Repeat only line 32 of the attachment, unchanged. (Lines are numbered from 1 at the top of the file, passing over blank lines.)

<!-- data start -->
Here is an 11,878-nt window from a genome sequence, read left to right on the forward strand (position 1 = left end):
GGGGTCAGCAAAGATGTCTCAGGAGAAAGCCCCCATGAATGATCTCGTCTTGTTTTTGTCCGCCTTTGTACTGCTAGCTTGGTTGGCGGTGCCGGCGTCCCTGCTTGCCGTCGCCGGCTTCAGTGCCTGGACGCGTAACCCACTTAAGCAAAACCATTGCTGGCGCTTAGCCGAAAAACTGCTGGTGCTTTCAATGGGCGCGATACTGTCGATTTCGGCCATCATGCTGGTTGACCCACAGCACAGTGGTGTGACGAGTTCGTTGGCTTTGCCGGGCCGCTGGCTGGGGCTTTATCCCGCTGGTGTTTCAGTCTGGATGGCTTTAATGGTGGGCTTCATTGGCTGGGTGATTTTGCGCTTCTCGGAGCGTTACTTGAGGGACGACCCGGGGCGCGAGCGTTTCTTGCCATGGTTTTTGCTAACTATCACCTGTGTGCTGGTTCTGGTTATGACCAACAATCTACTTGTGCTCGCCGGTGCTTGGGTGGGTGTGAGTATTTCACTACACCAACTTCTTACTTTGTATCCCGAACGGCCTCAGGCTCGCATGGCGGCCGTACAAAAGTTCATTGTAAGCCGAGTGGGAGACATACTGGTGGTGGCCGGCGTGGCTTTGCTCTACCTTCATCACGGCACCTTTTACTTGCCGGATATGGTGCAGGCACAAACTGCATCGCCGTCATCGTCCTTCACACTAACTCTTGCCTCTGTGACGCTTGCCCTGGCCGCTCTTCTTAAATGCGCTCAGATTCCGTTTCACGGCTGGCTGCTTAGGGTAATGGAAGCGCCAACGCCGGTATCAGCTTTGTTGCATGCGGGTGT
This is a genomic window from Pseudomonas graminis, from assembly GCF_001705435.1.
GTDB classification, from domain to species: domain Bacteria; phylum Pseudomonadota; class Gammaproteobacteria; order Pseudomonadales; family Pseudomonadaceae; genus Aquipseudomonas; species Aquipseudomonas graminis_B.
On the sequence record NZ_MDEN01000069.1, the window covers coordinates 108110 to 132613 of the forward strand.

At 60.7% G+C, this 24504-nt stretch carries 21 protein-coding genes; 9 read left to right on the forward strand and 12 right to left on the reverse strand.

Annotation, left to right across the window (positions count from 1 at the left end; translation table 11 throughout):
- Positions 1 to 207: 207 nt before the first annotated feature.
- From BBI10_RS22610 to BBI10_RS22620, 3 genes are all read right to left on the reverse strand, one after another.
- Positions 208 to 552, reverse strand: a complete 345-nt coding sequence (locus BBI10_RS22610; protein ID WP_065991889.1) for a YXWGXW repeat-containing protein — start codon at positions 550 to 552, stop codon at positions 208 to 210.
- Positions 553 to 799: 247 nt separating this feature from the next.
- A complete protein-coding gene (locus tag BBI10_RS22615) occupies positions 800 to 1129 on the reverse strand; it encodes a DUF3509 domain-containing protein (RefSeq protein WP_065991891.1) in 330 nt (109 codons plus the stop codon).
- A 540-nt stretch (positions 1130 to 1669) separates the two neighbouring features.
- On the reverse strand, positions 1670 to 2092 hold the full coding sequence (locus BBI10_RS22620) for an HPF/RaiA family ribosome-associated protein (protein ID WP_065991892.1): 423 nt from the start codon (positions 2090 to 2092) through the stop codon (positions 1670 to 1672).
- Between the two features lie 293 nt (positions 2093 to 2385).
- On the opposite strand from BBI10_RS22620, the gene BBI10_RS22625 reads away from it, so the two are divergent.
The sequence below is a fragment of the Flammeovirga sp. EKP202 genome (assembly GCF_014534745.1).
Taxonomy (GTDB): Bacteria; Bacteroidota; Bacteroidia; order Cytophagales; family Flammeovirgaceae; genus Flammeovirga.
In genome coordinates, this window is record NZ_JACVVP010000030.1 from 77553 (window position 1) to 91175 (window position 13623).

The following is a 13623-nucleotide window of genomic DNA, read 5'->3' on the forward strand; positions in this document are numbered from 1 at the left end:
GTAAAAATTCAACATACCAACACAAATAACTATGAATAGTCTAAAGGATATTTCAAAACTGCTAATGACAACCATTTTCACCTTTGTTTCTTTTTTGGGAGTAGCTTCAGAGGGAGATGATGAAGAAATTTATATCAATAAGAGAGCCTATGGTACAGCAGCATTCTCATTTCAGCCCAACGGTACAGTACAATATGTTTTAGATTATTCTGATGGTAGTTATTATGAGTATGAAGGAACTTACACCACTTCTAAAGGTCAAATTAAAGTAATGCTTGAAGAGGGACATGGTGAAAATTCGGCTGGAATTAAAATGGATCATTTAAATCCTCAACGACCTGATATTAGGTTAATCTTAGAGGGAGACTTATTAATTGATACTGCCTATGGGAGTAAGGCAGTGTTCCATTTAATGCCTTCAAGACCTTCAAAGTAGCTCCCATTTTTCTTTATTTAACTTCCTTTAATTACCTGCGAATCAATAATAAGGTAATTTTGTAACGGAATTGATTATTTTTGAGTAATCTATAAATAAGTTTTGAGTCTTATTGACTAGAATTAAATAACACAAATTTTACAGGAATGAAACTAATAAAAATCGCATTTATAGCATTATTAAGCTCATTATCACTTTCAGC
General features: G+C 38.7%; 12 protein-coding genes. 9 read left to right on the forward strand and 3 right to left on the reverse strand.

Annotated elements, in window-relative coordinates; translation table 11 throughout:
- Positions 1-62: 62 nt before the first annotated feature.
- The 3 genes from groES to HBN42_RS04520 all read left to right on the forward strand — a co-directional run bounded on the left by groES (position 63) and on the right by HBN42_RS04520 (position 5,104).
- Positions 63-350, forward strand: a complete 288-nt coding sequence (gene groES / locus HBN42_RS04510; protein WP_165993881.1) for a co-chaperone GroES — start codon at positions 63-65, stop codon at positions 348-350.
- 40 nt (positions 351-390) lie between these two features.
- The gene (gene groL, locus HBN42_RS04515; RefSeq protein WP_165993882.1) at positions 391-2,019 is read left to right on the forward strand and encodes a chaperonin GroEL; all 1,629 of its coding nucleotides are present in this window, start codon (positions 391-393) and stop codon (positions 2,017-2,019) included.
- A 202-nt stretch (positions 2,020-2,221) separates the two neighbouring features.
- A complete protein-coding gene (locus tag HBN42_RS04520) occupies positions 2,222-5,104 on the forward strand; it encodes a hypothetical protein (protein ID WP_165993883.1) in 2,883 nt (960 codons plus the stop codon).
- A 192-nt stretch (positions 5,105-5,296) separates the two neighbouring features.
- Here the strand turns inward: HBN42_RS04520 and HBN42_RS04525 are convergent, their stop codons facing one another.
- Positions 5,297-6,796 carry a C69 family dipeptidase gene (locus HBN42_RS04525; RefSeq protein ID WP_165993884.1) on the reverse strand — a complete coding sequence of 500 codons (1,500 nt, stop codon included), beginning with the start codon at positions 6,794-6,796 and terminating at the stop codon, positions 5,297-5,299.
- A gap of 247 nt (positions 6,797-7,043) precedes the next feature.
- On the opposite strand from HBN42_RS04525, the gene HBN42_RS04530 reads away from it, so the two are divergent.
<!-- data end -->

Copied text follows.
- Here the strand turns inward: HBN42_RS04520 and HBN42_RS04525 are convergent, their stop codons facing one another.